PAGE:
Funahashi: Because of Fukashima, 150,000 people had to evacuate. There was no way for me to cover everything. My strategy was the just boil it down to this microcosm which is this small town, Futaba, which was situated, including their own town hall, in a high school. I thought it was very interesting and easy to shoot because all you had to do was go to these high schools, from one to another, and shoot. If you tried to cover the entire Fukashima situation you need 10 shooters and you have to send one to the Fukashima Dai-ichi plant and you have to send another crew member to each town and there was no way for me to do that.

Filmmaker: Did you have more subjects initially?

Funahashi: Yes. I had, like, 20 subjects at the beginning. This is what you do in this type of documentary. It’s about the relationship between the subject and me. Some people move out of the shelter and just move on with their lives. If I asked them, “Can I follow you or visit your new apartment?”, some people would say no, so the shooting wouldn’t continue. That happened all the time. So you really have to go wide. Initially I had 20 people to follow; it was down to 10 by the time I finished shooting. In the editing, I narrowed it down to seven or eight.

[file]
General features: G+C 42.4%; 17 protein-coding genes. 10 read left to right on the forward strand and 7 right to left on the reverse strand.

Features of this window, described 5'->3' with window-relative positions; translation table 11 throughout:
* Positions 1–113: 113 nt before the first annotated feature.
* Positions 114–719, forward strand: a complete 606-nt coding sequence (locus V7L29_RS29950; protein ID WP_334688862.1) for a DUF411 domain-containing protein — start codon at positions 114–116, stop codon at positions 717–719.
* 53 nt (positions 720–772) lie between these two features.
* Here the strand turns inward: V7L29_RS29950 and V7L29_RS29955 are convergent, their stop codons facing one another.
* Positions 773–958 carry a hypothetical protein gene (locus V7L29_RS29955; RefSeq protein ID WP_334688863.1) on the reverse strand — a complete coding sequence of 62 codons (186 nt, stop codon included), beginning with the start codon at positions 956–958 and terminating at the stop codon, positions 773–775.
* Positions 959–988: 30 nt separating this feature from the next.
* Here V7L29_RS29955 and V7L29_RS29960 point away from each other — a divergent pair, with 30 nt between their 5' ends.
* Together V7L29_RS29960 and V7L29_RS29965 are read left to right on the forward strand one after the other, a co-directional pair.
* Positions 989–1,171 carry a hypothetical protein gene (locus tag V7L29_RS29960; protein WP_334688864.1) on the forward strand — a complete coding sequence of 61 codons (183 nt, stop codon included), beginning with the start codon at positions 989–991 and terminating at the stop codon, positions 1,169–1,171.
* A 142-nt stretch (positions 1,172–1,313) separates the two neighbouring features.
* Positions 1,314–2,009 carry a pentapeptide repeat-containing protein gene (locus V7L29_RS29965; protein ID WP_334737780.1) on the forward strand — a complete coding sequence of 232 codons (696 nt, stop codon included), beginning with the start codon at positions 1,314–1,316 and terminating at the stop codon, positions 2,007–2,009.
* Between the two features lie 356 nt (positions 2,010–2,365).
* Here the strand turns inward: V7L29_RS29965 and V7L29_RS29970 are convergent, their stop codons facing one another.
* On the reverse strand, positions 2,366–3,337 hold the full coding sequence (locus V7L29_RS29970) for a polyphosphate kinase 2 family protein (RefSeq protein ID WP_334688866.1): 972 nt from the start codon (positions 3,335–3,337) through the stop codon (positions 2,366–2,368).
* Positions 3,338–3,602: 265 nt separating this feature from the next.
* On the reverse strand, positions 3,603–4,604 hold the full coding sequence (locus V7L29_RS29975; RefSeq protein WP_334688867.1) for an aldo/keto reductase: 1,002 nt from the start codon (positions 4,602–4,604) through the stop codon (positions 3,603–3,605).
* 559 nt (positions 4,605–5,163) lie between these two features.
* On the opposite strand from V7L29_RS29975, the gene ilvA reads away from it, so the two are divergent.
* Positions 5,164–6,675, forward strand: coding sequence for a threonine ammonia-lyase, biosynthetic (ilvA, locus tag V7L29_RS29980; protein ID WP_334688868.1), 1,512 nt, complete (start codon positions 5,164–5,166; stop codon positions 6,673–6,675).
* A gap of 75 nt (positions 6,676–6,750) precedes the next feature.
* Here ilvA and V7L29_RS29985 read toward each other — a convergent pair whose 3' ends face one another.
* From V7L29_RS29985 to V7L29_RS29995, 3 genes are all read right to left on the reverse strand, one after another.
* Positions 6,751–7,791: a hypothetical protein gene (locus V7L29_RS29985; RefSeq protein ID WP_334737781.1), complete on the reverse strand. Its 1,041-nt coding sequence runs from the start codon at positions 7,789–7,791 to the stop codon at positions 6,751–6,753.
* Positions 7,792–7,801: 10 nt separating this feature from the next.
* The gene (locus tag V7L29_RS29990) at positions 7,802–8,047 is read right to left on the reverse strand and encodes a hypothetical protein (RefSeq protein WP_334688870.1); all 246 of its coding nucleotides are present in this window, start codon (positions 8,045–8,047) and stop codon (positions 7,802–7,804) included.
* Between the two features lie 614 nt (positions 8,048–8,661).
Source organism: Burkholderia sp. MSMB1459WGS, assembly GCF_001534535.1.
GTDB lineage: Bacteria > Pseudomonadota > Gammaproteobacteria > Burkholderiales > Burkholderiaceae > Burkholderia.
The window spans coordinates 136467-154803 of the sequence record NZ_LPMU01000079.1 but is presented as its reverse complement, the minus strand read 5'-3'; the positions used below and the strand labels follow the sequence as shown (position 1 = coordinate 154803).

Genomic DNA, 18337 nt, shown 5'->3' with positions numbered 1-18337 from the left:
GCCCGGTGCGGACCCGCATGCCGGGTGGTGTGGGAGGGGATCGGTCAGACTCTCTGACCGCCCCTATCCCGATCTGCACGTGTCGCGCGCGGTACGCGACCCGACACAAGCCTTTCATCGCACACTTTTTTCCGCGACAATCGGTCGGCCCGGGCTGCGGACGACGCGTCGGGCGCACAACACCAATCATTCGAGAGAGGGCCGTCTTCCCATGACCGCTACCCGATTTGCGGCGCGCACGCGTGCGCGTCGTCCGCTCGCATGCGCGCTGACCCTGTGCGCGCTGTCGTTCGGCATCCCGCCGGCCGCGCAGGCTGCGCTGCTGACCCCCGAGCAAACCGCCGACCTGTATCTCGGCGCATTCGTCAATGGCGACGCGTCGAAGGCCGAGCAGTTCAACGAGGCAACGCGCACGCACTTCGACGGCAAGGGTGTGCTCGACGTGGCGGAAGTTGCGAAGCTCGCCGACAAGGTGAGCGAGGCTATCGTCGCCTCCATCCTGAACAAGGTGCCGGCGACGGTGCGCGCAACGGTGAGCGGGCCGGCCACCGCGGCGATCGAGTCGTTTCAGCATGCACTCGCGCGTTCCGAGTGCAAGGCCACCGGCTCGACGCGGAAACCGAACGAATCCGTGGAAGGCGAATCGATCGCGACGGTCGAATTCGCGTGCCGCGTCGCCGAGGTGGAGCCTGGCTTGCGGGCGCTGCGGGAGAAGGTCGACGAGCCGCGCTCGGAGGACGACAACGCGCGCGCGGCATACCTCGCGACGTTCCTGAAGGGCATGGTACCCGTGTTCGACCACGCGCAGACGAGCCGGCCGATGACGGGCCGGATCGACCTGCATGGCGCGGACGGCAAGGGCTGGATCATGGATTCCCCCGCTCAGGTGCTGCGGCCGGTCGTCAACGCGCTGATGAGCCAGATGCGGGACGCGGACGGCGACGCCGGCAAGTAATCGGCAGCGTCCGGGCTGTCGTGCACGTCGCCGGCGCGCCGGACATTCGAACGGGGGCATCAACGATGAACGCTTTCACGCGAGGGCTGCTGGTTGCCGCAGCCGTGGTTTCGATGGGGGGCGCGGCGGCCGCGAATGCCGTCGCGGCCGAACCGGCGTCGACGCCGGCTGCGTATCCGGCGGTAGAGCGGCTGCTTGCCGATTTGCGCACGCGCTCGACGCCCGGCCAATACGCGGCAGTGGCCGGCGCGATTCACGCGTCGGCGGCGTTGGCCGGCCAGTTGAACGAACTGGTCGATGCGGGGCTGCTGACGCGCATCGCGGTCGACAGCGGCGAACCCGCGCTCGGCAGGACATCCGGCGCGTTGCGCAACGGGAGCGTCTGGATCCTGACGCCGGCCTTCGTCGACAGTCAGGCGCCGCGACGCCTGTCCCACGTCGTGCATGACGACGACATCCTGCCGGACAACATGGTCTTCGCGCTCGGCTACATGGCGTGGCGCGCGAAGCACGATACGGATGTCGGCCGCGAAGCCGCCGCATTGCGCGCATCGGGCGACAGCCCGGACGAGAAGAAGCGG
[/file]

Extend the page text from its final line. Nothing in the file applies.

Filmmaker: Have you screened it at other shelters or to the subjects themselves?

Funahashi: Yes, I did. The film world premiered at the Berlin Film Festival in 2012. A month later, I wondered where the best place I could premiere the film in Japan would be. The mayor of the town asked me to come and screen the film for the people on the one-year anniversary of the tragedy. There was this judo/gymnastic room in that high school. They don’t have a real theater or anything, but they have a judo/gymnastic auditorium and we put a screen on the wall and we screened the film there. Everybody gathered there. Most of them were elderly people. They couldn’t go back to their home for a year because, as you see in the movie, the people who went back with the temporary permit were just the younger people. It was too hard for the old people to put the protective suits on, they couldn’t go back to their hometowns for years, they had to stay in the shelter, so those images were really shocking to them. Some of them were crying.

Filmmaker: Will the wounds of this terrible tragedy ever be fully healed?

Funahashi: No, not at all. It’s more like they admit it and they are in the process of letting go. They know they have to forget it and move on with their lives but when you compare it to people here in the states, Japanese people have a strong attachment to their land and their hometowns. That’s why they are stressed and enraged, they know they can not go back to their hometowns, but they are attached to them emotionally. It’s sad, but what can you do?